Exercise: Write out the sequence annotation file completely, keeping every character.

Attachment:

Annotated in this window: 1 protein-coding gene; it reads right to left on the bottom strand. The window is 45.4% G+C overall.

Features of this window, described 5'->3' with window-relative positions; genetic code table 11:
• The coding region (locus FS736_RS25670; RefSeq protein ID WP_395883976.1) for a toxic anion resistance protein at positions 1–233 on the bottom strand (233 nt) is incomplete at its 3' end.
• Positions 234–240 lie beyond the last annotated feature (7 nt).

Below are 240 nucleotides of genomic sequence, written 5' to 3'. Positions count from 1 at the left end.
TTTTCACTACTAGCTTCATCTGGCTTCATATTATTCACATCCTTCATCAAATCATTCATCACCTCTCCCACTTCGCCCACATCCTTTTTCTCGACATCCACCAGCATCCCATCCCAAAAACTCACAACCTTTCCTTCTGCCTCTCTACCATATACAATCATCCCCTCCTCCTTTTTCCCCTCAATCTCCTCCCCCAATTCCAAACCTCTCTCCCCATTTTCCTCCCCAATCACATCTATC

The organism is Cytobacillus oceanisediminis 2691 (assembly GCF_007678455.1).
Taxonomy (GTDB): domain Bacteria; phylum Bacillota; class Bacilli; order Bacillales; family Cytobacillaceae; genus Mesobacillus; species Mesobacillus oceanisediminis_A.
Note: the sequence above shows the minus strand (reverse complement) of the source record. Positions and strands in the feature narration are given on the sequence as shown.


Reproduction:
Annotated in this window: 1 protein-coding gene; it reads right to left on the bottom strand. The window is 45.4% G+C overall.

Features of this window, described 5'->3' with window-relative positions; genetic code table 11:
• The coding region (locus FS736_RS25670; RefSeq protein ID WP_395883976.1) for a toxic anion resistance protein at positions 1–233 on the bottom strand (233 nt) is incomplete at its 3' end.
• Positions 234–240 lie beyond the last annotated feature (7 nt).

Below are 240 nucleotides of genomic sequence, written 5' to 3'. Positions count from 1 at the left end.
TTTTCACTACTAGCTTCATCTGGCTTCATATTATTCACATCCTTCATCAAATCATTCATCACCTCTCCCACTTCGCCCACATCCTTTTTCTCGACATCCACCAGCATCCCATCCCAAAAACTCACAACCTTTCCTTCTGCCTCTCTACCATATACAATCATCCCCTCCTCCTTTTTCCCCTCAATCTCCTCCCCCAATTCCAAACCTCTCTCCCCATTTTCCTCCCCAATCACATCTATC

The organism is Cytobacillus oceanisediminis 2691 (assembly GCF_007678455.1).
Taxonomy (GTDB): domain Bacteria; phylum Bacillota; class Bacilli; order Bacillales; family Cytobacillaceae; genus Mesobacillus; species Mesobacillus oceanisediminis_A.
Note: the sequence above shows the minus strand (reverse complement) of the source record. Positions and strands in the feature narration are given on the sequence as shown.